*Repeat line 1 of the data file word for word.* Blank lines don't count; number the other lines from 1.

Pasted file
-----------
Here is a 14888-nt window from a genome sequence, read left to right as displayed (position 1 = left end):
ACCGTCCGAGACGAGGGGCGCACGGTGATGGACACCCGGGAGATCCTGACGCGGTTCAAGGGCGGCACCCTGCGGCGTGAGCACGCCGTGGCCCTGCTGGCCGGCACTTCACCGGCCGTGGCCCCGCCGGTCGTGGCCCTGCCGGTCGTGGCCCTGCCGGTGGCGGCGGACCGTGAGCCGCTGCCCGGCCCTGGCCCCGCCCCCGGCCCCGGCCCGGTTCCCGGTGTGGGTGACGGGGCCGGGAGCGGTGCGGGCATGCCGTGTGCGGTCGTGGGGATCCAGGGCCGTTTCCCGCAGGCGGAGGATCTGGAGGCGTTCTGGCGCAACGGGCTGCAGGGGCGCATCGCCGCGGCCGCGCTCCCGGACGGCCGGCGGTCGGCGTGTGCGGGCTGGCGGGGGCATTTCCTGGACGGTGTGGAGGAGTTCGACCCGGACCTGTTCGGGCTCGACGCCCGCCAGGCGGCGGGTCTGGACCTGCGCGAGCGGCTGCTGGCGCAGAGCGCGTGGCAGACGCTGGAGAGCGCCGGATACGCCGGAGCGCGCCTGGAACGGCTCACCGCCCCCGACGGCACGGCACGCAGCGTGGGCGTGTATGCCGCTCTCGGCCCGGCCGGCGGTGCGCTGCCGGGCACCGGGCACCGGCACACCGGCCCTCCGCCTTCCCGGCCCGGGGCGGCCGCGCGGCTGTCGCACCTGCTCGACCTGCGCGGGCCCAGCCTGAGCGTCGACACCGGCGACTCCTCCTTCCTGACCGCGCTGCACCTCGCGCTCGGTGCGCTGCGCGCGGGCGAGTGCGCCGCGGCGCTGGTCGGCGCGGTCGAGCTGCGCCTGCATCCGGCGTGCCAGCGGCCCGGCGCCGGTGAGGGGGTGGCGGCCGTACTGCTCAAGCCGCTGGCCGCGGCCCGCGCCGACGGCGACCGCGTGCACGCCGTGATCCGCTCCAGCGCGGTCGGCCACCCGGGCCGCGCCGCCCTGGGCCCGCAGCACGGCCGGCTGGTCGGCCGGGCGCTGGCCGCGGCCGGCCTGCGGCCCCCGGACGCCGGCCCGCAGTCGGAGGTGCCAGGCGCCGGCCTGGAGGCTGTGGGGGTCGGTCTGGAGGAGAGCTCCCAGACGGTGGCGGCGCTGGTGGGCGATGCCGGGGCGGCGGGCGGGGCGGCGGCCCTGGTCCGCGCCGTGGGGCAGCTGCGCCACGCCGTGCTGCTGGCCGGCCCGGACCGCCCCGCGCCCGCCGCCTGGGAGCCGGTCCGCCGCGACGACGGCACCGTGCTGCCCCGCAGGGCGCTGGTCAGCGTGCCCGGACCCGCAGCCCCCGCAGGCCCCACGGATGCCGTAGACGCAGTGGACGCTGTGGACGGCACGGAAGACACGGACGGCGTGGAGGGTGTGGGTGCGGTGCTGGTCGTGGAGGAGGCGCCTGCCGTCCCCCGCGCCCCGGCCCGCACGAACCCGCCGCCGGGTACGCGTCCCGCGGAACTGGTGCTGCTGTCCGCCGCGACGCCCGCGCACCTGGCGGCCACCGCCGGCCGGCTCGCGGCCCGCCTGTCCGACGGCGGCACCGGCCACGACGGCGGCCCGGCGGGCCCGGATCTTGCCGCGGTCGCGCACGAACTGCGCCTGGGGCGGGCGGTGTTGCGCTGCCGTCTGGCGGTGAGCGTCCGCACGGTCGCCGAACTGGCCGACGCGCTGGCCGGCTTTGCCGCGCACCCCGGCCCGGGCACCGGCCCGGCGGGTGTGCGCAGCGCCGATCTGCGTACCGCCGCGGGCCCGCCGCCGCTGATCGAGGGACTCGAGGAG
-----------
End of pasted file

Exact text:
Here is a 14888-nt window from a genome sequence, read left to right as displayed (position 1 = left end):